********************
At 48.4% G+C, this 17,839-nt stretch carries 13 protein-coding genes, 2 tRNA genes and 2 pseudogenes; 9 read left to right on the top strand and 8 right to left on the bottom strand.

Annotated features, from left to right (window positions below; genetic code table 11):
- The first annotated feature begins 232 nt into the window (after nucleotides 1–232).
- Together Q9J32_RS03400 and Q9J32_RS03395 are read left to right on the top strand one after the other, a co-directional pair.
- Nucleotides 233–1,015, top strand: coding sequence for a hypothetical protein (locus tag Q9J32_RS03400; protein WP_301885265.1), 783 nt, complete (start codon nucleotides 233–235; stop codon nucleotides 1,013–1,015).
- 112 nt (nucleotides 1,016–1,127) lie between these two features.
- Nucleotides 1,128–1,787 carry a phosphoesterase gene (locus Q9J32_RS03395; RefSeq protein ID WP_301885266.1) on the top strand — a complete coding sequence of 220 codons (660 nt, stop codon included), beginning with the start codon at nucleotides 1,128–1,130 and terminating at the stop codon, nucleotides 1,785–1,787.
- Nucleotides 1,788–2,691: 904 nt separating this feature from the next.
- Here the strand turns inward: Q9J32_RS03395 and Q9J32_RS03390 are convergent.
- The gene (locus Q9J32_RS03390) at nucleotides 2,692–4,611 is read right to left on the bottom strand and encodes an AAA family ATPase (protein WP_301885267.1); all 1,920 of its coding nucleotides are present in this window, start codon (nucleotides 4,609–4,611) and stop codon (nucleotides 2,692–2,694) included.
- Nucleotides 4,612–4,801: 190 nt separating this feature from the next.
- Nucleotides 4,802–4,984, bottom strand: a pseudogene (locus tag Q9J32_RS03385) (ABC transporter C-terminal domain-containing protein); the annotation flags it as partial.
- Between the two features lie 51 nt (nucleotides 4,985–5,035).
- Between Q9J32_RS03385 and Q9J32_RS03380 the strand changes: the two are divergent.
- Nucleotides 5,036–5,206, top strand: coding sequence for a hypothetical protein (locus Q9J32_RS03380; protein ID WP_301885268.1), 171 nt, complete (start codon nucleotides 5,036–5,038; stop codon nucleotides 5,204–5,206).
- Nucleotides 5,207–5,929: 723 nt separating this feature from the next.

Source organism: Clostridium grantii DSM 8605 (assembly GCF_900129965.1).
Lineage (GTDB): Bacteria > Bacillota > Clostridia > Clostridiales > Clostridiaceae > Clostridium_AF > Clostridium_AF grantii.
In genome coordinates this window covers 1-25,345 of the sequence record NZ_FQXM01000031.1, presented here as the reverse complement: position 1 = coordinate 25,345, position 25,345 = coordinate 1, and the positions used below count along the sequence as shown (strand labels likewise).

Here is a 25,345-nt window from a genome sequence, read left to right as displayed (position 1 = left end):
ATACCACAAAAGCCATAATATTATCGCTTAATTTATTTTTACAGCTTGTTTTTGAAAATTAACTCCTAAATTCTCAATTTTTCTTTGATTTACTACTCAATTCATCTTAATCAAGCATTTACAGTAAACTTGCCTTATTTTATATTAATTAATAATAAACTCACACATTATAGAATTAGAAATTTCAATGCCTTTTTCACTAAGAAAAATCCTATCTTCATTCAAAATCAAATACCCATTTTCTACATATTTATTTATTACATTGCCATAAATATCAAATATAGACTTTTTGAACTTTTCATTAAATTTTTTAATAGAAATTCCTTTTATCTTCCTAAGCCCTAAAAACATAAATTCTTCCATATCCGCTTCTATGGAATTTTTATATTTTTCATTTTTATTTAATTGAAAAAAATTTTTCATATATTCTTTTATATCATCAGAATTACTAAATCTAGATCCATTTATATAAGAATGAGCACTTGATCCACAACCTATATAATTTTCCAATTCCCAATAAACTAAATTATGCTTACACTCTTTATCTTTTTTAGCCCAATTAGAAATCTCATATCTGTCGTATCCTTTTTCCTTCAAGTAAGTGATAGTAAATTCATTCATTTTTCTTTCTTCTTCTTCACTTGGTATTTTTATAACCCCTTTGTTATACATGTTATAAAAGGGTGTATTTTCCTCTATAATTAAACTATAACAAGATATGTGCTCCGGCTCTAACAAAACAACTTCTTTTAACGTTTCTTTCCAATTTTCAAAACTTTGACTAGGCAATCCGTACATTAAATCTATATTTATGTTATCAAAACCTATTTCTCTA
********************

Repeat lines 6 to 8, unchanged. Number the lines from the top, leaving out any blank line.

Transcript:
- 112 nt (nucleotides 1,016–1,127) lie between these two features.
- Nucleotides 1,128–1,787 carry a phosphoesterase gene (locus Q9J32_RS03395; RefSeq protein ID WP_301885266.1) on the top strand — a complete coding sequence of 220 codons (660 nt, stop codon included), beginning with the start codon at nucleotides 1,128–1,130 and terminating at the stop codon, nucleotides 1,785–1,787.
- Nucleotides 1,788–2,691: 904 nt separating this feature from the next.